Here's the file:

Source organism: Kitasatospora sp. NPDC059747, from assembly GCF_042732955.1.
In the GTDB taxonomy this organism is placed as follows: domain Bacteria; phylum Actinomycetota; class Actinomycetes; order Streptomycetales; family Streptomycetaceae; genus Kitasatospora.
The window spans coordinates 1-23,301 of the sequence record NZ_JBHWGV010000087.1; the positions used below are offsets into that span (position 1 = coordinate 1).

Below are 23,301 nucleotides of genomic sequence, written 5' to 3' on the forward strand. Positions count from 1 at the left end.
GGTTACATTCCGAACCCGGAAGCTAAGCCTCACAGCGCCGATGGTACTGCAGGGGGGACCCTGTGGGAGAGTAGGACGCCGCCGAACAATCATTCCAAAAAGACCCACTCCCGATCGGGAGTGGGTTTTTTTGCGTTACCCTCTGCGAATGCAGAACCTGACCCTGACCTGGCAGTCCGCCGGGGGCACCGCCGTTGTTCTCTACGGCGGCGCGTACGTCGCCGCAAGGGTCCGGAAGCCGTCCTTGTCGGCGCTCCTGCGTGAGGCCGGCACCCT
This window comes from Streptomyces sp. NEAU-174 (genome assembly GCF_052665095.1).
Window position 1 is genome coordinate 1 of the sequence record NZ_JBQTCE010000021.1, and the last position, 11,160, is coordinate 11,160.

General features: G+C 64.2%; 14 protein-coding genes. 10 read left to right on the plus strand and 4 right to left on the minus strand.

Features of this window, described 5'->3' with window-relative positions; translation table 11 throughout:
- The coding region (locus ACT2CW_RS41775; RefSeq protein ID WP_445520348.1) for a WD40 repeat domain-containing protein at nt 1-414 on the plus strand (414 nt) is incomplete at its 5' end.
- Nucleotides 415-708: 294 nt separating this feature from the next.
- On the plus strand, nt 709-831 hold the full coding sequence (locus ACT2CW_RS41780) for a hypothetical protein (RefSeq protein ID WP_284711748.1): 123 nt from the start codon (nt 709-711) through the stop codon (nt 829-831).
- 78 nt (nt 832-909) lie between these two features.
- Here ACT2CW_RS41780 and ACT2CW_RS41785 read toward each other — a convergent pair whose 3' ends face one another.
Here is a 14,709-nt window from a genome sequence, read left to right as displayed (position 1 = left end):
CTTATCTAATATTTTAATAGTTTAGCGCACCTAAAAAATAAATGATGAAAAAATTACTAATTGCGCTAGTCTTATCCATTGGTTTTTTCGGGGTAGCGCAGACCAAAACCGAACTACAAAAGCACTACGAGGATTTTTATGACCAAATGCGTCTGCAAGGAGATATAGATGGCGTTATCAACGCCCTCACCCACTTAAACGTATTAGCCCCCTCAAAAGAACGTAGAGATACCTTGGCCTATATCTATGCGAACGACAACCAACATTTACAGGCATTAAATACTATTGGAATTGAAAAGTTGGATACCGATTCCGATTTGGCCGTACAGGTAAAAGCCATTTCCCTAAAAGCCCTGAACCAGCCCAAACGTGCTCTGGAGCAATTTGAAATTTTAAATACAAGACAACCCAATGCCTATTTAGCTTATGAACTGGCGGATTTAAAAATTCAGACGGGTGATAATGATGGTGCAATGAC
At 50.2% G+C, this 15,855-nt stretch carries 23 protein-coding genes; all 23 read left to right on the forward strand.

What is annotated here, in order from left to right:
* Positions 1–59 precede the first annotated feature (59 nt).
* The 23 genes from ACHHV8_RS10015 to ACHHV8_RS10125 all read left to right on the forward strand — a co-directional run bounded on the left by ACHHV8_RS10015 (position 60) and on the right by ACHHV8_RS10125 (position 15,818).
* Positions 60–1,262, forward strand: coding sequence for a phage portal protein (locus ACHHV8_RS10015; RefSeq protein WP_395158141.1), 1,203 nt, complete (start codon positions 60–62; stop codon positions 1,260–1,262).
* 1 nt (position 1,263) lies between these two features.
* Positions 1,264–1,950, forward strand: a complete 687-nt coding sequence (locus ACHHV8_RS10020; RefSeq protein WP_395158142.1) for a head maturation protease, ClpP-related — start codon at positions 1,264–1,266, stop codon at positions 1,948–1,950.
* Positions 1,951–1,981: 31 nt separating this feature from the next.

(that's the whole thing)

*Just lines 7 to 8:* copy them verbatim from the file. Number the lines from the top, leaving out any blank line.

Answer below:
Window position 1 is genome coordinate 1 of the sequence record NZ_JBQTCE010000021.1, and the last position, 11,160, is coordinate 11,160.

General features: G+C 64.2%; 14 protein-coding genes. 10 read left to right on the plus strand and 4 right to left on the minus strand.